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Amylin rumoured to have rejected $3.5bn offer from BMS

Leads to speculation of a bidding war for the California pharma company

Amylin shares have been moving skywards after it reportedly rejected a $3.5bn acquisition offer made last month by Bristol-Myers Squibb.

BMS' $22 a share offer was 43 per cent higher than Amylin's closing share price on Tuesday, the day before the Bloomberg report came out. The stock closed yesterday at $23.77, amid anticipation that a bidding war for the company may be on the cards.

Amylin focuses on drugs to treat diabetes and has been steadily building a lucrative business around its GLP1 analogue exenatide, initially launched as a twice-daily product called Byetta and latterly available in a once-weekly formulation known as Bydureon.

The company recently paid up to $1.6bn to extricate itself from a 10-year alliance with Eli Lilly for the marketing of the two exenatide products, prompting concerns that the product would suffer without the marketing and distributing muscle of a big pharma partner.

The company reported $517m in sales for Byetta last year, as well as preliminary (and unspecified) sales for Bydureon, which was approved in Europe last July and has been tipped as having the potential to bring the exenatide franchise value to $2bn or more at peak.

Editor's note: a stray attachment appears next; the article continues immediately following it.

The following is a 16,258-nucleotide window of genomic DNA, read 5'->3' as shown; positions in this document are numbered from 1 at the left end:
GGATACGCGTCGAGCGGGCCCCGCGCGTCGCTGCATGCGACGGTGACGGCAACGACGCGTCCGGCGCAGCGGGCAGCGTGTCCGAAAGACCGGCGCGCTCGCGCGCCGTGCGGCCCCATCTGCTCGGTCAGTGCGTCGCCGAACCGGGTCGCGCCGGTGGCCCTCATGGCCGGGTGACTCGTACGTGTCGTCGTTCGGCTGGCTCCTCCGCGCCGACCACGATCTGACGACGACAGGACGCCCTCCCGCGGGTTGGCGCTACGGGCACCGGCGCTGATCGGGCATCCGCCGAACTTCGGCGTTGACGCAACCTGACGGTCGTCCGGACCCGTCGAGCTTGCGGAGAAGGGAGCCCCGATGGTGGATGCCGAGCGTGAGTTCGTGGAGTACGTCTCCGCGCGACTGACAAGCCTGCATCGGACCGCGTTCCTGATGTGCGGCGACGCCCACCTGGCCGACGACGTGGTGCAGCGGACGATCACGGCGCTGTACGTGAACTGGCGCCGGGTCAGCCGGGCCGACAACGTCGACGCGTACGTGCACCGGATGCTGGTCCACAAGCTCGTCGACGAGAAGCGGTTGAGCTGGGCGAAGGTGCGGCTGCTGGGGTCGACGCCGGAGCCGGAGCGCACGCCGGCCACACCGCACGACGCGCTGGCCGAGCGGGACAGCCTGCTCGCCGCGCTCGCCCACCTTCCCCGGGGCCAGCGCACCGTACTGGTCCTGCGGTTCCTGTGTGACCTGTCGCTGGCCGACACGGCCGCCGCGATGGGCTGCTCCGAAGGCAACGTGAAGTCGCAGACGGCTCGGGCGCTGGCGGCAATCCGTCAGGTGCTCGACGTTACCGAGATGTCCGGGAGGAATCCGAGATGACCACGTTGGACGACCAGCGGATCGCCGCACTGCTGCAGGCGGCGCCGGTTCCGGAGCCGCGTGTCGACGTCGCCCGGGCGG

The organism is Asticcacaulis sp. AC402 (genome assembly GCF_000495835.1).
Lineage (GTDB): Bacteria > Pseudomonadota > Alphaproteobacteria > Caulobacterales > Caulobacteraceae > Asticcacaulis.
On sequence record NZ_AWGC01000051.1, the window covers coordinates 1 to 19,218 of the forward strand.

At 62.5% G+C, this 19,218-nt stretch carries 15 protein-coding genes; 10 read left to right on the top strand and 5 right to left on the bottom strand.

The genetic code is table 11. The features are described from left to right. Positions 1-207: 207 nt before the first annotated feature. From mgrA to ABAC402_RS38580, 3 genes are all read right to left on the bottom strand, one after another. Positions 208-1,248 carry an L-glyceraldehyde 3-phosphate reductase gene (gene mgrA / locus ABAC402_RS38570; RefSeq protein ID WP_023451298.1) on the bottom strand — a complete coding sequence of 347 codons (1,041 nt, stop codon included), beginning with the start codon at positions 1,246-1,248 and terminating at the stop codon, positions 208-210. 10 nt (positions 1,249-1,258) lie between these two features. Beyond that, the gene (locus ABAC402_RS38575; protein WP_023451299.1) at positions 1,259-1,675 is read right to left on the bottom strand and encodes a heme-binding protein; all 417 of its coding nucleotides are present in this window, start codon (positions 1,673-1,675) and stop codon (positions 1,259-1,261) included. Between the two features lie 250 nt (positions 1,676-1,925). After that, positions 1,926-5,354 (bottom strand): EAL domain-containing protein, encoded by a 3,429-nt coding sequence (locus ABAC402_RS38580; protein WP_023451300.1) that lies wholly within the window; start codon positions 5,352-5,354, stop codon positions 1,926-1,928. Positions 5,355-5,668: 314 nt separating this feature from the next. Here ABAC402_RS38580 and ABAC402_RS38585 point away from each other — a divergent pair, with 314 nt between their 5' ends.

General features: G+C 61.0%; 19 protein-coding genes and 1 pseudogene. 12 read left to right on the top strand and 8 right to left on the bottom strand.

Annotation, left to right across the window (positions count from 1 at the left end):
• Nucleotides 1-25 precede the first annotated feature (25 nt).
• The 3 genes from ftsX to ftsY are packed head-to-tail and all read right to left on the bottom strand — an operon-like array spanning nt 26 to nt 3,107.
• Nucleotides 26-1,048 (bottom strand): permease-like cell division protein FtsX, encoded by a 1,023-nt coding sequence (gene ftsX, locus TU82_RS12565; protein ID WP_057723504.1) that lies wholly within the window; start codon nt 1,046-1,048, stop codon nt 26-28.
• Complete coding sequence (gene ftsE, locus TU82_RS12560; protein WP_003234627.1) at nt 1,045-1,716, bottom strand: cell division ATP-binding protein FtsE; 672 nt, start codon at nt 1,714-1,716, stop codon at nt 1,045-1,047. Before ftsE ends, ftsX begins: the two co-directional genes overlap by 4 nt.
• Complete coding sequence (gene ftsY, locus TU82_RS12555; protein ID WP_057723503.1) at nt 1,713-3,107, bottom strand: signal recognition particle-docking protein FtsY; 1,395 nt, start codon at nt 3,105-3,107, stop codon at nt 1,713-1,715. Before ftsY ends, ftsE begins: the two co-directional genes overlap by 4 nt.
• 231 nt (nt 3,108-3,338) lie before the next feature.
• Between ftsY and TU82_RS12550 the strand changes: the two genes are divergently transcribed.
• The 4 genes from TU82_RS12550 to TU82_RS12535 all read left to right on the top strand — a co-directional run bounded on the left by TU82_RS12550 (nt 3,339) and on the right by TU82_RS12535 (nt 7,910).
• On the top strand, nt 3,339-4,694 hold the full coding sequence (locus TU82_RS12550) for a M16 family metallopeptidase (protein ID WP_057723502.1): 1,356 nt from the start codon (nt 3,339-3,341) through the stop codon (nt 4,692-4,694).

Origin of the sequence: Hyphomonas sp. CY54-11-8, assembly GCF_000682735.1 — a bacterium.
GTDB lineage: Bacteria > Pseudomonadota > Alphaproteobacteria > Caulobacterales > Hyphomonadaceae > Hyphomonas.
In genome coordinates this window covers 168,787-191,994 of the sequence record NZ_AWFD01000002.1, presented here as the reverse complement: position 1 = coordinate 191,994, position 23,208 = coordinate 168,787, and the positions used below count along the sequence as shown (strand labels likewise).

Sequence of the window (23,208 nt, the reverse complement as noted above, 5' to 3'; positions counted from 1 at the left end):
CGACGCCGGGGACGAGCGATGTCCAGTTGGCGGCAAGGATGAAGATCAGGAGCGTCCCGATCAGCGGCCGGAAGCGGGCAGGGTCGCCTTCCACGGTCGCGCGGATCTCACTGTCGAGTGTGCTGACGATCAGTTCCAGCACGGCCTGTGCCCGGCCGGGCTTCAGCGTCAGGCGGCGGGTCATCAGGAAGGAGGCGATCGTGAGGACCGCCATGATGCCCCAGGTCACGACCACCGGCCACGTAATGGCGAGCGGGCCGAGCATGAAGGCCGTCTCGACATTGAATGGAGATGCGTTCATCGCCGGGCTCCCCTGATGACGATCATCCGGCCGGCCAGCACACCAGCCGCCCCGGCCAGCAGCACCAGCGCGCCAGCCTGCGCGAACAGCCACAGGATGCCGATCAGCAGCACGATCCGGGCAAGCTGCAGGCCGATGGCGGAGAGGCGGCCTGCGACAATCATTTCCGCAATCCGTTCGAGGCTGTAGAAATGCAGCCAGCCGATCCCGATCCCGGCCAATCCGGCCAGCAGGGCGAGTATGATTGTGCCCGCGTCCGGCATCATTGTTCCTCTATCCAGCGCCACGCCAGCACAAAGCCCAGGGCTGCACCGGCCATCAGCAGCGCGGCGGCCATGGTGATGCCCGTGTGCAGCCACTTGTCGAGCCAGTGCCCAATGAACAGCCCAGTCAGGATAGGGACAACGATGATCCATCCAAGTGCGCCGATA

Neither Amylin nor BMS is commenting on the latest rumour, which has renewed speculation that other pharma companies - for example, AstraZeneca - may come forward with their own bids.

Analysts have suggested that AstraZeneca would be a better option for Amylin than BMS as it would be better placed to plug a marketing gap for exenatide outside the US, and particularly in Europe.

BMS and AstraZeneca have however been working together in the diabetes sector of late, collaborating on the development of already-marketed Onglyza (saxagliptin) for diabetes as well as a new compound, dapagliflozin, which has struggled to secure approval.

It would be logical for any deal involving Amylin to draw on the strengths of this existing collaboration in light of strong competition in the diabetes space from Lilly, Sanofi and Novo Nordisk.

Both BMS and AstraZeneca have been trying to bolster their pipelines through licensing and acquisition deals, in the face of patent expiries for top-selling brand as well as late-stage drug failures, and they have highlighted diabetes as a key area for expansion.

Last year for example, AstraZeneca entered into an option agreement to license diabetes drug candidates in development at Astellas subsidiary Prosidion, while BMS inked a deal with Ambrx for early-stage compound PEG-FGF-21.

29th March 2012

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